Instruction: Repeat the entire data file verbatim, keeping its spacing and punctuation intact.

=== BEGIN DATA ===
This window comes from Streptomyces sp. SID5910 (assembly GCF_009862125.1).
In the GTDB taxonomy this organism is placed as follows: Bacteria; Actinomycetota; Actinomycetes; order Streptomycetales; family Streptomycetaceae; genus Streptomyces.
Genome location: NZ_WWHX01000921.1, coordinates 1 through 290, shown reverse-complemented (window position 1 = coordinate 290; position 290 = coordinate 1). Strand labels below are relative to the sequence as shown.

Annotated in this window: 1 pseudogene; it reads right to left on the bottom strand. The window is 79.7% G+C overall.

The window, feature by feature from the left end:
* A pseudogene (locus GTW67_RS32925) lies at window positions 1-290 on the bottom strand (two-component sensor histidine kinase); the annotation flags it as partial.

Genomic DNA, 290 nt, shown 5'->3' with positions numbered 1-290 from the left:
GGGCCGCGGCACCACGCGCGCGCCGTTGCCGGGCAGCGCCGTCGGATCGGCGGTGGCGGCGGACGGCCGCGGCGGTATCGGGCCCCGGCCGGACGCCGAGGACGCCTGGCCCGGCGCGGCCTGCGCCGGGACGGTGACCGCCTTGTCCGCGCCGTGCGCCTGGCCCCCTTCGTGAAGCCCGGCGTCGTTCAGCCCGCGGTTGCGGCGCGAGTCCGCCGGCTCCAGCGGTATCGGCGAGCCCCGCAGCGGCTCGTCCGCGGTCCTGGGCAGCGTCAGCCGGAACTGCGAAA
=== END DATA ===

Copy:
This window comes from Streptomyces sp. SID5910 (assembly GCF_009862125.1).
In the GTDB taxonomy this organism is placed as follows: Bacteria; Actinomycetota; Actinomycetes; order Streptomycetales; family Streptomycetaceae; genus Streptomyces.
Genome location: NZ_WWHX01000921.1, coordinates 1 through 290, shown reverse-complemented (window position 1 = coordinate 290; position 290 = coordinate 1). Strand labels below are relative to the sequence as shown.

Annotated in this window: 1 pseudogene; it reads right to left on the bottom strand. The window is 79.7% G+C overall.

The window, feature by feature from the left end:
* A pseudogene (locus GTW67_RS32925) lies at window positions 1-290 on the bottom strand (two-component sensor histidine kinase); the annotation flags it as partial.

Genomic DNA, 290 nt, shown 5'->3' with positions numbered 1-290 from the left:
GGGCCGCGGCACCACGCGCGCGCCGTTGCCGGGCAGCGCCGTCGGATCGGCGGTGGCGGCGGACGGCCGCGGCGGTATCGGGCCCCGGCCGGACGCCGAGGACGCCTGGCCCGGCGCGGCCTGCGCCGGGACGGTGACCGCCTTGTCCGCGCCGTGCGCCTGGCCCCCTTCGTGAAGCCCGGCGTCGTTCAGCCCGCGGTTGCGGCGCGAGTCCGCCGGCTCCAGCGGTATCGGCGAGCCCCGCAGCGGCTCGTCCGCGGTCCTGGGCAGCGTCAGCCGGAACTGCGAAA